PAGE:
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JOE BLASTS BOMBERS There
2003-06-12 08:29
by Alex Belth
Note: The Bronx Banter blog has moved to bronxbanterblog.com.

JOE BLASTS BOMBERS

There have been rumblings for over a month now that what these Yankees need is some tough love from their manager Joe Torre.

Yesterday, Joel Sherman wrote:


Torre has come under greater scrutiny - and not just by Steinbrenner.

If nothing else, this season is exemplifying just how much quality players and a self-policing clubhouse could elevate a manager. No knock on Torre, whose serene demeanor and dignity ideally uplifted the Yankee roster for years. But it sure is easier to push the right buttons when nearly every button offers a good option, and when the clubhouse core motivates and regulates itself.

Torre may still be right, that his reassuring manner will evoke the most from a talented team again. However, this group looks often like it needs a kick, not a hug.

Well, Yankee fans, the media, and even George got their wish, as Torre lit into his hapless team after being no-hit by six, count em, six Houston pitchers:


"Whatever kind of history it was, it was terrible," he said sharply. "It was one of the worst games I've ever been involved in. I have no explanation. Usually I do, but I can't find a reason for what happened. The whole game stunk."

..."We didn't play baseball," Torre said harshly. "I don't know what we were playing."

Today Joel Sherman opined:


This 8-0 Houston humiliation even left the perpetually find-the-positive Joe Torre totally negative. He lambasted his team beyond closed doors, perhaps in the strongest way of his tenure, and called this the worst effort of his Yankee stint. He normally does not pin out players publicly, but said Jorge Posada missed a take sign when he grounded out with a 3-0 count and the bases loaded in the third, ending the Yanks' one offensive glimmer. And he finally acknowledged that at least on this night his mentally adrift team was mentally adrift.

In describing this as "a total, inexcusable performance," Torre's anger seemed directed as much to his Boss as his 25 players. George Steinbrenner has wanted his manager sterner. You have to wonder if Torre's fury will be enough now to satiate Steinbrenner. Especially since Torre had said he liked the team's tenor in the last week, which meant the manager was either blind-sided last night or simply does not know his club anymore.

Mike Lupica added:


The door to the Yankee clubhouse stayed closed a long time. It turns out there had been a team meeting. When someone asked Torre who had spoken, he raised a hand like a kid in class. "Just me," he said.

He would be asked later if he was hot addressing his team.

"I'm unhappy," Torre said. "Whatever hot is."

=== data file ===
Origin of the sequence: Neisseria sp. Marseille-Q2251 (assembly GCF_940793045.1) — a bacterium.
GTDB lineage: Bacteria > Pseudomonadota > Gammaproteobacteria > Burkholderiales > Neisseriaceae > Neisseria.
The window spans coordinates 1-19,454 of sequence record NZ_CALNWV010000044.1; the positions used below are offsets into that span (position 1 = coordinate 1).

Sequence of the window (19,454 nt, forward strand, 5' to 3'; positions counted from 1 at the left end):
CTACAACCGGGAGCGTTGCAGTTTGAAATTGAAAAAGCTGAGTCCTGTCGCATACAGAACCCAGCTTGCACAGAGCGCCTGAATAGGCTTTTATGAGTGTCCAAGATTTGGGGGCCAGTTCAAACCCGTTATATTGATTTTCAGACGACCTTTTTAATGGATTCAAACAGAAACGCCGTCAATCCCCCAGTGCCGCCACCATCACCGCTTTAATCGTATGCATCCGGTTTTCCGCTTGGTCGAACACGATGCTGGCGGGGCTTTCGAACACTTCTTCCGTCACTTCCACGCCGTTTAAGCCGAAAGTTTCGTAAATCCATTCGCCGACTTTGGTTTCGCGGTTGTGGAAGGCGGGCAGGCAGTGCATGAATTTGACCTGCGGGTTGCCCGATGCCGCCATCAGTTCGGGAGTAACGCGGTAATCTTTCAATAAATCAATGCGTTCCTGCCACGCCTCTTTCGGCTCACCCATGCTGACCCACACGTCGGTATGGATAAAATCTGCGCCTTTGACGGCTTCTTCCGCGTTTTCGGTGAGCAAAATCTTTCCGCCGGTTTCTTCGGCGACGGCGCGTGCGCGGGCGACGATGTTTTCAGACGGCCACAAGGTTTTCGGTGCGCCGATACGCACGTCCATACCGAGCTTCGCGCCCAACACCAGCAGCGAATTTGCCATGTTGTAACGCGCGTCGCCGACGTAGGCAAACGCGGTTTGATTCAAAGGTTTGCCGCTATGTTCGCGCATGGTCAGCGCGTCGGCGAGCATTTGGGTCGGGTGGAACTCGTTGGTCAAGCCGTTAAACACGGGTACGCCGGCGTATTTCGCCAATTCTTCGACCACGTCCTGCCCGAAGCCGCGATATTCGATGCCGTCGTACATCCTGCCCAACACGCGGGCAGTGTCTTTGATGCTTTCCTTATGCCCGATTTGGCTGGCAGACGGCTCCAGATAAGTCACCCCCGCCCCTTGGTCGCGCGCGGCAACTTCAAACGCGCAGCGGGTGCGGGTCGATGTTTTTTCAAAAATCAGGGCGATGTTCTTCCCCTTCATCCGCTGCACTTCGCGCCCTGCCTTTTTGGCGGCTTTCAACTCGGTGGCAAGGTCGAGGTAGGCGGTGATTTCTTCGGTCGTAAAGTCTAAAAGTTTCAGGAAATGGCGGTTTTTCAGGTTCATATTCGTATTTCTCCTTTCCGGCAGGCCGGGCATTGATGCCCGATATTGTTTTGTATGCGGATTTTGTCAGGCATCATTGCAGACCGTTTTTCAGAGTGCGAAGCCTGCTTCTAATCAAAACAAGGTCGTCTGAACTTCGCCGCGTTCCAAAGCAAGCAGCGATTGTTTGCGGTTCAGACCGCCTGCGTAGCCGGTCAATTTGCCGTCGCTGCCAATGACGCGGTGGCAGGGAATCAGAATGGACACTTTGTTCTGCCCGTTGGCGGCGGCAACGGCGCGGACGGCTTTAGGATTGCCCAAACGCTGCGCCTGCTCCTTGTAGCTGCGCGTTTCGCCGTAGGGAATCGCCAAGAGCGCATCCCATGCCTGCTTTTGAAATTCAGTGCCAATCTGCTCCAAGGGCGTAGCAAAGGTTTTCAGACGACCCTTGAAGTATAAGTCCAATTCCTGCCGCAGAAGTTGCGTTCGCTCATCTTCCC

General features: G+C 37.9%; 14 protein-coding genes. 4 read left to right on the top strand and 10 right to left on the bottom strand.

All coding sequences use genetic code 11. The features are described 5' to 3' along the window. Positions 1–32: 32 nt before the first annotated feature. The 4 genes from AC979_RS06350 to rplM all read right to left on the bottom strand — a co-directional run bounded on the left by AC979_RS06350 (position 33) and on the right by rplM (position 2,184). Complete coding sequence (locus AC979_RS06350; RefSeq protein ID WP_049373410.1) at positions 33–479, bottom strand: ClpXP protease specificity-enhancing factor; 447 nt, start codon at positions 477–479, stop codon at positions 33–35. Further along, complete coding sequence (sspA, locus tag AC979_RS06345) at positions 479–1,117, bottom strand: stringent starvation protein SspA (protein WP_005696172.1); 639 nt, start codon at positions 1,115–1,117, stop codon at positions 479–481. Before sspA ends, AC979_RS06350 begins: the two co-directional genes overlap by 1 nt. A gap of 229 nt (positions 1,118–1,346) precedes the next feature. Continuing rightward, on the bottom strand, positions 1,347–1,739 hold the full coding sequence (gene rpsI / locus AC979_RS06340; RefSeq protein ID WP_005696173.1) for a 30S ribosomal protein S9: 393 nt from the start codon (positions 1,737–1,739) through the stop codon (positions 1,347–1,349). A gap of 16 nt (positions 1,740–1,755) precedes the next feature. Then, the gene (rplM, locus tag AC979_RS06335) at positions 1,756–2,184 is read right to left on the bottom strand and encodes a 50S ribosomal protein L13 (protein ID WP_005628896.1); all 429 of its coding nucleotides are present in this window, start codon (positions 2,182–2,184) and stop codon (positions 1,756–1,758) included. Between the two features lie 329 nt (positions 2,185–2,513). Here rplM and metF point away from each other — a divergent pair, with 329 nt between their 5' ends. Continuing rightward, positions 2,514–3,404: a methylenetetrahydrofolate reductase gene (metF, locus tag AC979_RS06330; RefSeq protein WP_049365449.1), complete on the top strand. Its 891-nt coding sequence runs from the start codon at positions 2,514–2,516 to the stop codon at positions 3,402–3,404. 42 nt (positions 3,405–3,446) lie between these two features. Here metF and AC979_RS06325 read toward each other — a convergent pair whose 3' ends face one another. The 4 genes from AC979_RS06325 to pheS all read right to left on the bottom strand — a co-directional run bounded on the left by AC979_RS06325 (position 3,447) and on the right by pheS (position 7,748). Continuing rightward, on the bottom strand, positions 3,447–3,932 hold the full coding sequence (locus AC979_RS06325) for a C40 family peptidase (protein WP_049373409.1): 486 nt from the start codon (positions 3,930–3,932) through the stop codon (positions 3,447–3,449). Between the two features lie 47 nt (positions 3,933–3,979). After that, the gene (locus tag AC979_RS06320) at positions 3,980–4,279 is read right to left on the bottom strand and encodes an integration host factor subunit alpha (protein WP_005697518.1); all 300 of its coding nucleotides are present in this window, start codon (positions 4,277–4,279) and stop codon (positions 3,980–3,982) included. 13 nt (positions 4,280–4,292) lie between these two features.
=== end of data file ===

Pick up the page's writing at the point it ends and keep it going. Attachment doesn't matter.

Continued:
"I can't find a reason for what happened tonight," Torre said.

"It was a total, inexcusable performance," he said.

"We can't hide from this, or use any excuses," Torre said. "We're all responsible, starting with me."

...He talked about Jorge Posada missing a sign and swinging at a 3-0 pitch.

"We weren't thinking well tonight," Torre said. "Once things started snowballing, we lost our composure."

...Torre talked until he was talked out. His phone kept ringing. He ignored it. He was asked about the owner and said, "There's really nothing he could tell me now or do that would make this worse than it is."

It is fitting that the Yanks were no-hit. Considering how they've been playing it should not come as a surprise, as Rob Neyer noted in his column today. Neyer tells it like it is, especially regarding the declining play of Derek Jeter:


Jeter's production has been falling steadily since 1999, when he might have deserved the MVP Award (which went to Ivan Rodriguez instead).

It's tempting to assume that Jeter's not fully recovered form his shoulder separation, and that he'll start hitting either this season or, at worst, next season after he's had a winter to recover.

Maybe. But the best evidence suggests that the power he showed in 1999 was something of a fluke, and also that his 2002 numbers were the rule rather than the exception. And if that's the case, the Yankees' fortunes this season could have a real impact on Jeter's image. To this point, a lot of people don't have any idea that Jeter has gone from being a truly great player to a merely good one, because he still has that postseason glow about him. But if Jeter finishes this season with another sub-.800 OPS and the Yankees don't play in October, then what kind of case will his defenders make?

"Chemistry" is a great argument when you're winning ... but when the winning ends, you have to fall back on the actual performance. And when the performance looks like this, it's pretty hard to justify $16.5 million.

Steve Keane asked me what was worse, the Yankees getting no-hit or Posada swinging 3-0 with the bases loaded. I think Posada swinging 3-0 felt worse to me, especially when I learned that he missed a sign. Posada may be the best hitting catcher in the game, but for someone who blasted his teammates after the Yanks lost to the Angels in the playoffs last year, for a guy who is a veteran of championship teams, Posada plays with his head in his ass more often than not.

The Yanks can save some face this afternoon if they come away with a victory, but the damage has been done. The wheels are in motion in George's universe and the fallout is going to be dramatic. After weeks of cool weather and rain, it is suddenly hot and humid like August in New York. It's like soup out there and it still hasn't rained. The game today will probably get washed out. Either way, Hurricaine George is on it's way. Right on the heels of Joe Torre's rainstorm.

Yankee-haters rejoice!

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